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Tips for mastering LR conditional language?

swanganieswanganie Yearly Member
edited August 2021 in Logical Reasoning 294 karma

Hoping to crowd-source resources. I'm fairly comfortable if I can diagram a sentence but am trying to slowly wean myself off this time-consuming method. Anyone have great LR problems, drills, exercises that have helped you with conditional language you'd like to share?

Where I am at:
* exhausted the CC topics on cond logic
* saved a few LR questions to return to periodically
* "flashcards" of the cond indicators

Thanks much in advance! I'll try to pull up the LR questions I've saved to share as well.


  • swanganieswanganie Yearly Member
    294 karma

    Sharing afew LR problems with conditional language I'd saved over the past few months:
    PT09 S2 Q13
    PT51 S1 Q21
    PT51 S3 Q14
    PT51 S3 Q19
    PT60 S3 Q12
    PT71 S3 Q11
    PT71 S3 Q17

  • swanganieswanganie Yearly Member
    294 karma

    Bumping one last time. Anyone out there have study tips?

  • Avatar RokuAvatar Roku Member
    edited August 2021 71 karma

    Hi there,

    I’m not going to answer all the questions, just a few problems that I did do.

    PT 71, S3, Q11

    If you don’t understand my explanation, please refer to LSAT Hacks as this is where I got my question clarified/ answered. Plus, there are plenty forums such as Powerscore and Manhattan that answer all your questions!

    This was definitely a tricky conditional problem. Basically, the logic as this:

    If taught w/ methods appropriate and devote significant effort —> student achieve broad mastery of curriculum.

    Thus, if such broad mastery is not achieved (failing the necessary), those students are not being taught w/ methods appropriate to their styles.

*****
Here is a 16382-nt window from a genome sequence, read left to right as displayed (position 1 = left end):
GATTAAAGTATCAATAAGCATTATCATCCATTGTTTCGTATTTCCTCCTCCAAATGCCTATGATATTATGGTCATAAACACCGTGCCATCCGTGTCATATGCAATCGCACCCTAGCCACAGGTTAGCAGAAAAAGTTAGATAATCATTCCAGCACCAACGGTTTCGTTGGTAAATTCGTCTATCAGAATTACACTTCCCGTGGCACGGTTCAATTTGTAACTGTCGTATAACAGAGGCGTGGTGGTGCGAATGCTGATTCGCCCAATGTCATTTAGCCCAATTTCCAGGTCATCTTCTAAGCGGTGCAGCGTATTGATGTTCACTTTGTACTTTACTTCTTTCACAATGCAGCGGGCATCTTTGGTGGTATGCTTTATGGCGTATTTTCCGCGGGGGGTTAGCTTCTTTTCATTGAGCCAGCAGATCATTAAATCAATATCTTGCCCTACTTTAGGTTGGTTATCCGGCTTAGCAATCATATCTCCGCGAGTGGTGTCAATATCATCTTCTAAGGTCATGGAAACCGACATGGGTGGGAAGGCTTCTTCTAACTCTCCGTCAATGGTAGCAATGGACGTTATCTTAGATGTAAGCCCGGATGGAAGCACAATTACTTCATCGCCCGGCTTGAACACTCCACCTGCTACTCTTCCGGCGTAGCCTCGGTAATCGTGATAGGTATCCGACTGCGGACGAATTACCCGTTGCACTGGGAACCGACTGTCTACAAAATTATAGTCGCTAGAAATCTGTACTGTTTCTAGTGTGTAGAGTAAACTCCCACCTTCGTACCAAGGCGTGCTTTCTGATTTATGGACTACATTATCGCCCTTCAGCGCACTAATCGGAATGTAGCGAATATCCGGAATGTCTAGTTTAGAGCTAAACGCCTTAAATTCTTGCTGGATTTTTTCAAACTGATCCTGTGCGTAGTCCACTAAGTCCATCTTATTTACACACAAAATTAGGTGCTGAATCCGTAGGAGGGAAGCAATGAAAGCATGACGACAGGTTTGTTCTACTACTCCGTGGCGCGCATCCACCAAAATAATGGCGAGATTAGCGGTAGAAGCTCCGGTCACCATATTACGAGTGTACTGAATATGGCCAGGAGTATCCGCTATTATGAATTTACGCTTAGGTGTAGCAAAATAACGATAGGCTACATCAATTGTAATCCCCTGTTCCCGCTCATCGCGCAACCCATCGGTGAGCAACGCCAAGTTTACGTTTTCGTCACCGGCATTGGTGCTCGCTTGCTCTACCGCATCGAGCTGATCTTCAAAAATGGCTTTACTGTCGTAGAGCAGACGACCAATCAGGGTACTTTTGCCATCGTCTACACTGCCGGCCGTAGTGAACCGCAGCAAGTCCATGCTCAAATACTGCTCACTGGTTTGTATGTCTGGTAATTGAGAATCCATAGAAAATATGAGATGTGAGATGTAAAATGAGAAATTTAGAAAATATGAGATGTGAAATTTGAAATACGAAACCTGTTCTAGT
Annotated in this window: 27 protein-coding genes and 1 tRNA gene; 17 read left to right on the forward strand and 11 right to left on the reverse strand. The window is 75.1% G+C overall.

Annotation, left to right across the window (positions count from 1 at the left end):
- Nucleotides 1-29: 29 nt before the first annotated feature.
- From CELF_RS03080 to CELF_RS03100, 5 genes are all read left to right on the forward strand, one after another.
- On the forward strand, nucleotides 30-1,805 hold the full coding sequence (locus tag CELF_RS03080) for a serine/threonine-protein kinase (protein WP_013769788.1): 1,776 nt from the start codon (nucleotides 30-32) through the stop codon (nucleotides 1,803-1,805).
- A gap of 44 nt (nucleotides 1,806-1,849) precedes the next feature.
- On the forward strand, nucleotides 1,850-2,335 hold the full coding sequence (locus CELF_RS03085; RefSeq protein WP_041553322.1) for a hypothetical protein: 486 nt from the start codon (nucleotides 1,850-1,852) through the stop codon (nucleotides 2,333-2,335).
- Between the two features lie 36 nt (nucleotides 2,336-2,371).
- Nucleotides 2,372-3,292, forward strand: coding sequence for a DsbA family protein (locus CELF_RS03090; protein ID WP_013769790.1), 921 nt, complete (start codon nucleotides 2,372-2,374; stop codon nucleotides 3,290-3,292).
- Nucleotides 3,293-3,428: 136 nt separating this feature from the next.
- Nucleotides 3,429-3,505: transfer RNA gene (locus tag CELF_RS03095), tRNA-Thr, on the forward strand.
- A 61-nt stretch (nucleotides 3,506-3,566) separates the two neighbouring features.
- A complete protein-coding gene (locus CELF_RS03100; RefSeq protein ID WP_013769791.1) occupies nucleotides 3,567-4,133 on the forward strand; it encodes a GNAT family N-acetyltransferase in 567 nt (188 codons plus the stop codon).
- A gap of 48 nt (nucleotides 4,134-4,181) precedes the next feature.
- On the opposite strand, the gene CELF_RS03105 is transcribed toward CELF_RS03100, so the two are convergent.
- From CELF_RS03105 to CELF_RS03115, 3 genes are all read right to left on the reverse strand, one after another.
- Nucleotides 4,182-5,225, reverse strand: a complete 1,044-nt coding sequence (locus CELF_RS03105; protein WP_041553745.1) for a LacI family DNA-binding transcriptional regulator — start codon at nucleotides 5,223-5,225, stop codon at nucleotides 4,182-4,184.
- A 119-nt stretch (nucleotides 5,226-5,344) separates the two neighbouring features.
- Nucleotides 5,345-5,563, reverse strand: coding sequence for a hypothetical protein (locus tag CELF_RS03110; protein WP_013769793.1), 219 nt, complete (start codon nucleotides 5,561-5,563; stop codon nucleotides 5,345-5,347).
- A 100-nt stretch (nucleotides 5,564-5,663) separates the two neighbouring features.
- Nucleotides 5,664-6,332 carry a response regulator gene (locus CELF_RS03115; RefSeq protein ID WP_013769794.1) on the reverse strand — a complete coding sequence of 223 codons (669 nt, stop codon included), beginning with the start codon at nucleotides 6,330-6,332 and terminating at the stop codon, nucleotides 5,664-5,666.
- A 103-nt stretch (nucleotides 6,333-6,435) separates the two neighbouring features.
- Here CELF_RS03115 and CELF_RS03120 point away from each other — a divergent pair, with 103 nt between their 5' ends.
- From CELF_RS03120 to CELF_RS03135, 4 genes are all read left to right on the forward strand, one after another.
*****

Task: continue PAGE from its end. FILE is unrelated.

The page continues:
If we want to break this down even further, it goes something like this:

    A and B —> C
    Not C, —> Not A or Not B

    However, the conclusion in the stimulus states this: not C, therefore not A.

    When working on this problem I thought to myself, well yeah, if we don’t have C, therefore we don’t have A or B. And they just stated that we don’t have A. Isn’t this valid? Well, you’re missing B.

    In order for this to be valid, we need a sufficient condition to state it is not B. Because if this is not the case, could actually still be there. But the author is making it certain that if we don’t achieve broad mastery, then those students are not being taught w/ methods.

    So we would have to add this sufficient condition: “As long as secondary school students are taught w/ methods appropriate to their learning styles, they will devote significant effort to their studies.” Which is just “A —> B,” where the contrapositive is “/B —> /A”

    It would look something like this:

    /C —> /A
    /C —> /B —> /A

    In either scenario, the conclusion is being drawn that the students are not being taught with methods appropriate to their learning styles.

    PT 71, S3, Q17

    Translation of the stimulus:

    If you want a successful economy, then you need a flourishing nat’l scientific community. If you want a flourishing nat’l scientific community, then requires many young ppl to be excited to become professional scientists. And to spark this excitement, good communications between scientists and public is necessary/ needed.

    An easy conditional chain that can be read like this:

    Successful economy —> flourishing sci. Community —> many young ppl 2 b excited —> good communication

    Simpler chain: A —> B —> C —> D